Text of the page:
Enjoy Sake More with Tin Sake-ware

Enjoy Sake More with Tin Sake-ware

It is generally said that sake tastes better when drunk on tin tableware.

Why is this so?

This article will explain why tin is suitable for sake-drinking vessels and its characteristics.

History of Tin

Tin craft techniques are said to have been introduced from China during the Asuka and Nara periods, some 1,200 to 1,300 years ago.

Two or three pieces of tin vessels, including a bottle-shaped container made of tin, are housed as treasures in the Shosoin Repository in Nara.

Typical examples of tinware have long been sake and tea utensils, such as sacred sake drinking cups and other sake vessels.

Sake and tea utensils were used as Shinto and Buddhist ritual utensils in shrines and temples, and were also widely valued by the aristocracy and warrior class.


Shuki Tin, Vessels for Enjoying Sake

Shuki tins are vessels made to hold sake.

The one that acts like a decanter is called a "tokkuri" and the cup used to drink sake directly is called a "choko/ ochoko”.

Shuki are made of various materials such as pottery, glass, wood, bamboo and metal.

There are good sake cups made of ceramics and glass, but the one introduced here is made of metal, especially tin.

 Tin(Suzu), which is resistant to rust and corrosion, has been used since ancient times for Shinto and Buddhist ritual utensils and drinking vessels.

In fact, tin is subject to rust. However, it is a rust-resistant metal compared to iron and aluminum, so it rarely rusts if properly cared for.It is also said to "absorb impurities and mellow water" due to its high ionic effect.

Of course, its effect is not limited to water, but it is also said to "remove impurities and corners" and mellow sake as well, making it a popular ingredient for a long time.Tin, like gold and silver, is a highly valuable metal with absolutely no toxicity.

Furthermore, the excellent properties unique to tin transform sake into a mellow flavor.If you want to experience the effect of tin sake cups, please try them with dry sake. You will easily notice the change in flavor.

 Also, because of its high thermal conductivity, tin cools down to a crisp as soon as it is placed in the refrigerator, and it warms up quickly and does not cool down easily when sake is heated Tin has no distinctive metallic smell and, unlike ceramics or glass, will not break, making it safe to use.

As time goes by, the color of tin changes, making it even more endearing.

The more you learn about tin, the more you will want to use tin drinking vessels.

Japanese Tinware

Generally, we do not try to make products with 100% tin precision because it is too soft.

There are three types of tinware: 100% pure tin, hon-tin, and pewter.

Japanese tinware is mostly made of approximately 97% pure tin, which is almost all tin and hard enough to be sharpened on a potter's wheel, and robust enough not to be deformed.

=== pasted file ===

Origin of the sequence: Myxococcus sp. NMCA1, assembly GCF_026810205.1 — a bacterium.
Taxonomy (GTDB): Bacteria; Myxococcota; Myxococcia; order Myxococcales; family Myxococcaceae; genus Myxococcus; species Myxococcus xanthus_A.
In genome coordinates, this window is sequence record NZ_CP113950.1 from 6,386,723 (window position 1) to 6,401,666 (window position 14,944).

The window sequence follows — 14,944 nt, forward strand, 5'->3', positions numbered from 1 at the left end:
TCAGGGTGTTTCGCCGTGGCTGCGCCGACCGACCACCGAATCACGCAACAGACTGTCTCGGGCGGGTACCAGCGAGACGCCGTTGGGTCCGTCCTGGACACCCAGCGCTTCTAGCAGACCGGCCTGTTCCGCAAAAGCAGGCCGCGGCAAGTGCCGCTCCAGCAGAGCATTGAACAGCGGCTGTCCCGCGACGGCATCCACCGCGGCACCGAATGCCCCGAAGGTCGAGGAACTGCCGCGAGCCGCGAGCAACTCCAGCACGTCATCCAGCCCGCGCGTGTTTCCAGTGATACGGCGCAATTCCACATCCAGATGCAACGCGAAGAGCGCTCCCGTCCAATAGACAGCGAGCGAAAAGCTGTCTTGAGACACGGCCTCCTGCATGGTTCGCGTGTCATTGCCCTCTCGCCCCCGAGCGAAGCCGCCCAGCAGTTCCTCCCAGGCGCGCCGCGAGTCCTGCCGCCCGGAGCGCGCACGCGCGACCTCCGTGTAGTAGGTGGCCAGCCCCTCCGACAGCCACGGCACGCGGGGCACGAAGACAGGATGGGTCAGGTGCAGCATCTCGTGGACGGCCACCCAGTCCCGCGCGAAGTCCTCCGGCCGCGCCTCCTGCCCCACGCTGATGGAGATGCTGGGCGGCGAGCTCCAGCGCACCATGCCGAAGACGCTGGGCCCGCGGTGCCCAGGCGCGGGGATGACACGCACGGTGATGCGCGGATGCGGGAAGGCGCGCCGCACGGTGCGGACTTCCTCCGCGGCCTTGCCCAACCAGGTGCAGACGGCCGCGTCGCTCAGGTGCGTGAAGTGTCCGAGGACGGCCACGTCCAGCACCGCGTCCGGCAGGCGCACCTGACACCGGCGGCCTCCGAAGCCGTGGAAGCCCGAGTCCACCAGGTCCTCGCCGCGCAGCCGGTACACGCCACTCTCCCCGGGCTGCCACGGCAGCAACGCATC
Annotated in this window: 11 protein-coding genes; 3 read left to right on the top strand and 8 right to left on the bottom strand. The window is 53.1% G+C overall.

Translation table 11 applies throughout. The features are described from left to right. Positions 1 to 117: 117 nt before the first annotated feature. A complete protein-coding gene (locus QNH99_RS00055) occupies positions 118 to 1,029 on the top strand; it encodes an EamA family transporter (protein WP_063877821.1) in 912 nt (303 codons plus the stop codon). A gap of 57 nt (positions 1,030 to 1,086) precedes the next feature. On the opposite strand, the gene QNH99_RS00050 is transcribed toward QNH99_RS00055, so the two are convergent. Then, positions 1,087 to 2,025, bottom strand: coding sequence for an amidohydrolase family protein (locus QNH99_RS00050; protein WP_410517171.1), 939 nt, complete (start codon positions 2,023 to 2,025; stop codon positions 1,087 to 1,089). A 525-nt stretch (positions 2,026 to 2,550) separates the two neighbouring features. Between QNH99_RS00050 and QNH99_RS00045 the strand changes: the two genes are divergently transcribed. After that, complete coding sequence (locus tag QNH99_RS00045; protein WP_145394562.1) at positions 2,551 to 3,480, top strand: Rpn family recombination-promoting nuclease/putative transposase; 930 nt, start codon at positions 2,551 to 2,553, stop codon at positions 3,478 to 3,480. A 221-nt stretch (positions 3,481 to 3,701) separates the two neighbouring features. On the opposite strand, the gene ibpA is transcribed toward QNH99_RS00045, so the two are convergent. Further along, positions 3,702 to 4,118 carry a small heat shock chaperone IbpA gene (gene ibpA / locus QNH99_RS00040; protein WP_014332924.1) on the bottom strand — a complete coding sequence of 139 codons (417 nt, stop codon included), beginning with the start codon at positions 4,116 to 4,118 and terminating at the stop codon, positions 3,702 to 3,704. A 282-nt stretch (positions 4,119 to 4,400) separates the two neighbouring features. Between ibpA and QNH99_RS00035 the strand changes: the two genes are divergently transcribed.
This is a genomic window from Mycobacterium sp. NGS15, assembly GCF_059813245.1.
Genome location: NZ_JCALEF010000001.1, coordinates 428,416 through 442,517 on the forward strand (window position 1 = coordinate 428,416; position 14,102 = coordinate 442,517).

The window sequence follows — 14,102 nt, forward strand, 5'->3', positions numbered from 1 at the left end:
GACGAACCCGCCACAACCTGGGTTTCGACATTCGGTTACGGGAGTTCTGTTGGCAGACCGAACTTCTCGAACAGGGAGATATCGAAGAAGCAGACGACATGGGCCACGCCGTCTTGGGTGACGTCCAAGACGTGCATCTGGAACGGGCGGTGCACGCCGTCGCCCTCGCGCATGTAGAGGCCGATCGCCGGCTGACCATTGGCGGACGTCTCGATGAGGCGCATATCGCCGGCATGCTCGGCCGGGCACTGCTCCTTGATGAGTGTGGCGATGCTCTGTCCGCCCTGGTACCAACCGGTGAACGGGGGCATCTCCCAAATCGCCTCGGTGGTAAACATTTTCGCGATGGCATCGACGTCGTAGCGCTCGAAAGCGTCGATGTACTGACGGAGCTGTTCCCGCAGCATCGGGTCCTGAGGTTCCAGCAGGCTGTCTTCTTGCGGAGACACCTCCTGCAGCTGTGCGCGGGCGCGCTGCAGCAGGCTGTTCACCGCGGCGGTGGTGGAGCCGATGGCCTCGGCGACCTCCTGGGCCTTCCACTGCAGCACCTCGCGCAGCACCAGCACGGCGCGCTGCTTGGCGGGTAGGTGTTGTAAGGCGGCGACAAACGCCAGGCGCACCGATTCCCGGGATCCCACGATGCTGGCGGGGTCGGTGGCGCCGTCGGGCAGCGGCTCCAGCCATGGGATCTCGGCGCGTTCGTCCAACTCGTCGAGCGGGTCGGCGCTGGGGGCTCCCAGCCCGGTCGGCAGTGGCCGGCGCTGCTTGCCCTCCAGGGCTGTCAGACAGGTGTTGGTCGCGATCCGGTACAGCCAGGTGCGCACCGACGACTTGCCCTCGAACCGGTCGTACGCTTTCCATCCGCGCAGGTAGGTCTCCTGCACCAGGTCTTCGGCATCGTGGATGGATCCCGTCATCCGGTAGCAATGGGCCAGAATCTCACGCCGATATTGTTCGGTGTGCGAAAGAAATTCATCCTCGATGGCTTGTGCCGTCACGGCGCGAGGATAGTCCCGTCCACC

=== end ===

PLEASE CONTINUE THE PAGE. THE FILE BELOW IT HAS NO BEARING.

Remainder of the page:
Advantages of using Shuki tin

  1. Because of its good heat conductivity, the heat is transferred immediately when heating sake, so there is no need for the sake to be in the heat for a long time, and the flavor is not lost.
  2. Due to its "excellent purifying action, tin ion action," the taste of sake is improved by eliminating the impurities.
  3. Since tin does not rust in water, there is no need to worry about harmful substances dissolving out of the tin, and there is no adverse effect on the human body.
  4. Tin does not break over time like ceramic or glass, so it can be used safely even when slightly intoxicated.

Unlike mercury and lead, tin is not toxic at all, and its properties transform sake into a mellow flavor, making it a magical metal.

It can be warmed, cooled, and enjoyed as much as one wishes on any given day.

In recent years, tinware has also been released in a variety of shapes and sizes, including beer mugs, cups, and wine cups.

Disadvantages of tinware

Frankly speaking, there are a few disadvantages, but if I had to force one, it would be that tinware is rare and expensive since most of them are individually made by hand.

A tin Tokugawa usually costs more than 10,000 yen. Therefore, it cannot be called a "familiar vessel.

Maintenance of tinware

Since tinware has a low melting point, it is best to use lukewarm water for cleaning. Tap water at room temperature will work, but lukewarm water that is about the same temperature as human skin will dissolve stains better and clean better. 

You can use a general neutral detergent.

Use a soft sponge or something similar with lukewarm water and neutral detergent, and wash gently.

Tinware is not resistant to heat, so please avoid using a dishwasher or boiling water.

Using boiling water may distort the shape of the tinware.

Although it requires a little more time and effort, a tin sake cup is a perfect gift for a sake lover who can enjoy the sake of a higher grade.


Tinware is more expensive than ceramic or glassware, so it is not something you can easily afford to have. That said, once purchased, it is a material that is difficult to break, so it may become a treasured item for a lifetime.

Tinware is ideal not only for yourself, but also as a gift for your family, boss, or close friends.

I hope you will all try tinware when you have a chance.